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Above All Things

Above All Things: The Peaks and Valleys of Loving an Adventurer
By Neely Kennedy

Above All Things by Tanis RideoutIn the February Ladies' Home Journal Book Club selection Above All Things, poet turned debut novelist Tanis Rideout takes us on a historical fiction extreme adventure, reimagining the story of mountain climber George Mallory as he joins an expedition in his third attempt to conquer Mount Everest. Rideout’s story takes liberties that include the perspective of George’s wife, Ruth, to whom he has broken a promise not to go. Flashbacks from the couple’s rocky but sentimental romance reveal George’s ambition is bigger, however slightly, than his love for Ruth.

City-by-city, mile-by-mile, inch-by-inch, George’s determination grows, as does that of the rest of his team. Along with a supporting group of Tibetan “coolies”, they make the excruciating push toward the peak. Rideout deftly explores the thoughts and feelings of George and his capable but inexperienced protégé, Sandy Irvine, in their drive to pursue the greatest of adventures – the unclimbable mountain. Contrasting the pre-trip luxuries experienced in exotic Asian cities against the ice-cold glacial conditions and acute mountain sickness the team suffers as they climb ever higher, the story builds to a psychological and physical “summit” of will against mountain, love against ego.

The first set of quotes regard the suffering Ruth experiences as a woman in love with an adventurer. Repeatedly placed second to George’s ambitions, she is betrayed by disappointment, and paralyzed with the fear of the unknown, awaiting news of George’s fate.

The second set of quotes reveals what compels George’s obsession in climbing the mountain—the glory and the excitement—to the sacrifice and detriment of his loved ones, and himself.


RUTH:

- “She tried not to think that being apart only seemed romantic when you were together.”

- “I’m sick to death of saving things up to share with him….But you build a life together by sharing the insignificant things, the things you don’t bother telling anyone else. George and I don’t have those anymore. It can’t be done in letters over days and weeks and months apart. It just can’t.”

- “I know part of him belongs to the mountain, just as there’s a part that belongs to Geoffrey, to you. I used to content myself with knowing there was a part of him that was just mine alone. But it’s not enough. Not anymore.”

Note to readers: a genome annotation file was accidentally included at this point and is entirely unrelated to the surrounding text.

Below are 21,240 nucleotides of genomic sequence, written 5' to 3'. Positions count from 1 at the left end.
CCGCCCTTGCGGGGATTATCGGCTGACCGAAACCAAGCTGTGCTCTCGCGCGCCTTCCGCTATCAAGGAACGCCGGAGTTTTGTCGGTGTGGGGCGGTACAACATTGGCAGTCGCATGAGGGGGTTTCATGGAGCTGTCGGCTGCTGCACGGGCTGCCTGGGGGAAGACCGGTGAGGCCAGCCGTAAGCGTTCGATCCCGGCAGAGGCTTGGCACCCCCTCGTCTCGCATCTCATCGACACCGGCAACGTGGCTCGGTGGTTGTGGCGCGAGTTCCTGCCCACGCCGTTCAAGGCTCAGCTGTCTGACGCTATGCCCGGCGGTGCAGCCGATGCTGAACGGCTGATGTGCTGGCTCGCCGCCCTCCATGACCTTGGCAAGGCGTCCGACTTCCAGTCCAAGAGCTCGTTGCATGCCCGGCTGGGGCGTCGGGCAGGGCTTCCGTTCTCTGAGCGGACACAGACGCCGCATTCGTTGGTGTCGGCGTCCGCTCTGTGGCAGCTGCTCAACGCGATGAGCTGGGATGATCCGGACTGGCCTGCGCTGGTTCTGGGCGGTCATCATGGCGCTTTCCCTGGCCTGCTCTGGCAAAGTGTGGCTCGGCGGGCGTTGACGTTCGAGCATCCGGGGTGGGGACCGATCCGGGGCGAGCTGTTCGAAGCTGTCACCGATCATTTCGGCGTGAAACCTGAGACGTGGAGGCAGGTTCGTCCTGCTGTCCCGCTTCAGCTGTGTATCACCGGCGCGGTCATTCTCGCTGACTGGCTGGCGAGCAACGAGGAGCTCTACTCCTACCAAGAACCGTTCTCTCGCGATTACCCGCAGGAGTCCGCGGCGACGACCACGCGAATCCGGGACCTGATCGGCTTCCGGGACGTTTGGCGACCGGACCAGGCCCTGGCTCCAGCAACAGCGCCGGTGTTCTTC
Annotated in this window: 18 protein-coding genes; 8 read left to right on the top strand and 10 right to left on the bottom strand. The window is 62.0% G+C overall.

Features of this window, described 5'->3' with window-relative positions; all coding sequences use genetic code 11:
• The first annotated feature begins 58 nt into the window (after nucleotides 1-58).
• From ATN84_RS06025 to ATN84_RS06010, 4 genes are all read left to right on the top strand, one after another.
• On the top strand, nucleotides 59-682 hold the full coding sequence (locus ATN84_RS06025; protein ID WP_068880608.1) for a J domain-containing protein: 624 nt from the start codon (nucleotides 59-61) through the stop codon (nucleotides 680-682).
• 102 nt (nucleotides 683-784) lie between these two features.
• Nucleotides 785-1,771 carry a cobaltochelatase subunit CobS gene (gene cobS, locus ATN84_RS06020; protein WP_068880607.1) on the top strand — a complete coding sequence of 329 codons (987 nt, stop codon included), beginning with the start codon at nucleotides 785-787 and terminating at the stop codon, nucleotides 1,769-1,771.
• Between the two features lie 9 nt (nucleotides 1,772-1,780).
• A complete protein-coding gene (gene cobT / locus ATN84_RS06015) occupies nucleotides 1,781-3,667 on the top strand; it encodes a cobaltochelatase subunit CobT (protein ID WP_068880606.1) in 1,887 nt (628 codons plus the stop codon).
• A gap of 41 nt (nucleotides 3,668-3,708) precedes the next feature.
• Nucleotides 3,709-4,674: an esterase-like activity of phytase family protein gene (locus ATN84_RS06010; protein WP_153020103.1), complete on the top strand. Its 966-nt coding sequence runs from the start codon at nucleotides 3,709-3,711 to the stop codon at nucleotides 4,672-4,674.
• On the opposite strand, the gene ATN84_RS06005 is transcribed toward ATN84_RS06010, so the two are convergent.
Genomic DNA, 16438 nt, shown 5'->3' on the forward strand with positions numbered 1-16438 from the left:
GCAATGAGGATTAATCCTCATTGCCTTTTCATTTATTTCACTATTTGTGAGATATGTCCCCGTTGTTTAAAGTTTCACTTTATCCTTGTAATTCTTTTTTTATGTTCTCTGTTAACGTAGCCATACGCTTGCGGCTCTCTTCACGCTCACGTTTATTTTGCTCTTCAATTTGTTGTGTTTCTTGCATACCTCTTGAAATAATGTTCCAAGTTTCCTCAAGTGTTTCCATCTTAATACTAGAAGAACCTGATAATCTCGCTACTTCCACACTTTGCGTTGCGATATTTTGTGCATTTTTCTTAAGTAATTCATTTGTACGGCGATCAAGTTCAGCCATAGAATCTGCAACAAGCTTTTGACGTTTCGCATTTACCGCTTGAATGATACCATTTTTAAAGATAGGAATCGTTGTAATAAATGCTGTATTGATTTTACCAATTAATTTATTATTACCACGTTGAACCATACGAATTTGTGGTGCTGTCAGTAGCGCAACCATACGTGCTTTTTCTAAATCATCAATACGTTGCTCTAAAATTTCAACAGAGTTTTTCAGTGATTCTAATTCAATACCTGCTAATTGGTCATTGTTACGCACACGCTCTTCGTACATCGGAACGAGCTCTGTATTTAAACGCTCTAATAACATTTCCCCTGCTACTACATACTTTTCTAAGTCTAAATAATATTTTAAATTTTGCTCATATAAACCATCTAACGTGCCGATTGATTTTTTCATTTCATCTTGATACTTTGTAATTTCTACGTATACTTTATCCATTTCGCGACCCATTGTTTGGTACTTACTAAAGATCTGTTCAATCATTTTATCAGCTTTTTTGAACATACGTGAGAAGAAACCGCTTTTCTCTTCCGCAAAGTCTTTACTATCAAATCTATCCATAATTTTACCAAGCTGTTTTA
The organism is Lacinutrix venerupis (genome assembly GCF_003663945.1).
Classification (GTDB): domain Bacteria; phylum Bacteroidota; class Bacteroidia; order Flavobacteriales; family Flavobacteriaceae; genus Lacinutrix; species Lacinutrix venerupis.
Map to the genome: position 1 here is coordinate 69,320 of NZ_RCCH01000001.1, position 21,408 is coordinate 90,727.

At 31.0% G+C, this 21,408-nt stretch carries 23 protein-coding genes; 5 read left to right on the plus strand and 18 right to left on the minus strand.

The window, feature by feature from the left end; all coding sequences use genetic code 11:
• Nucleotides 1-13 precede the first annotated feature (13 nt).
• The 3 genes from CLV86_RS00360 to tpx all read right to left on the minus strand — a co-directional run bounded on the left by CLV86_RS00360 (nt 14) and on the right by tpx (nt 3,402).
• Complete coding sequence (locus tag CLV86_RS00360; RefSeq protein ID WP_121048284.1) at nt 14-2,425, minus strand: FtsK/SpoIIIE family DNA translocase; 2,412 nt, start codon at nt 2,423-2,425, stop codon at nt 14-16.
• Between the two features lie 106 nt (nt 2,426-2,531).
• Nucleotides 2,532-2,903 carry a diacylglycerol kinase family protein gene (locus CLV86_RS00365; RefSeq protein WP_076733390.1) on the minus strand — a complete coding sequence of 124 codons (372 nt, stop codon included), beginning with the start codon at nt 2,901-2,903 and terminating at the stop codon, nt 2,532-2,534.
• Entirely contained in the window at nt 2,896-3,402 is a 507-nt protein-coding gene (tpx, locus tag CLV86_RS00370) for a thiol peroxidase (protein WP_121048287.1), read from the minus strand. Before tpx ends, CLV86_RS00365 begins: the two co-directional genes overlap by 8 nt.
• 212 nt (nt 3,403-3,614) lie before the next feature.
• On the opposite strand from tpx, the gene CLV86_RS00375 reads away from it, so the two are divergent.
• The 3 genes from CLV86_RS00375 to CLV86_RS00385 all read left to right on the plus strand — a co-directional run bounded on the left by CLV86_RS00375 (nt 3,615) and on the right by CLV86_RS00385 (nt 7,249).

- “When I was small I imagined love as something safe, something without sharp edges, only the sweeping, enveloping curves of romance and happiness. But it isn’t. Not now anyway. There are edges and they cut.”

- “I find comfort in ritual, in controlling what I can, in developing routines. Tea served at the exact time each day, with one biscuit, set into the saucer. Saying prayers with the children and then tucking them in, in order, foreheads kissed, one, two, three.”

 

GEORGE:

- “It was the aesthetics of the climb, the pull and lure of what lies just over that oh-so-close horizon. It was the pure pleasure of turning a route, a wall of having your body do exactly what you need it to. But it was more than that too. There was a supremacy he felt when he stood on a summit. An ascendency.”

- “Tomorrow, the first group of climbers would be heading up to the next camp. They had to stay on schedule. They couldn’t afford any delay. Not for the drowned boy. Not for anything. ‘We only have so much time on the mountain,’ Norton had said. ‘If we want to succeed we can’t get derailed now.’”

- “Exactly, George. Us! Were the instrument designed for climbing. You pretend to be a skeptic, but you have faith. You believe you’re destined for it, for the top. Don’t pretend you don’t. That’s faith, George. That’s a plan.”

- “‘It’s a different world up here,’ he told Sandy. ‘The regular rules don’t apply. We have to be responsible for ourselves. All of us. There’s no rescue, not up here. We’re barely surviving. That’s what no one back home seems to understand.”

- “‘They called it the wheel of life.’ George sat up straighter, reciting, his eyes closed. ‘The cause of all suffering is desire. Even if the only desire is not to suffer. But everything is moving. Everything changes, passes. Even suffering.’”

 

Book Club Bonus: Journal about what in your life is a desire that you pursue to the point of personal sacrifice or to the detriment of loved ones. As the book begs us to answer, ‘is it worth it?’ and why?

 

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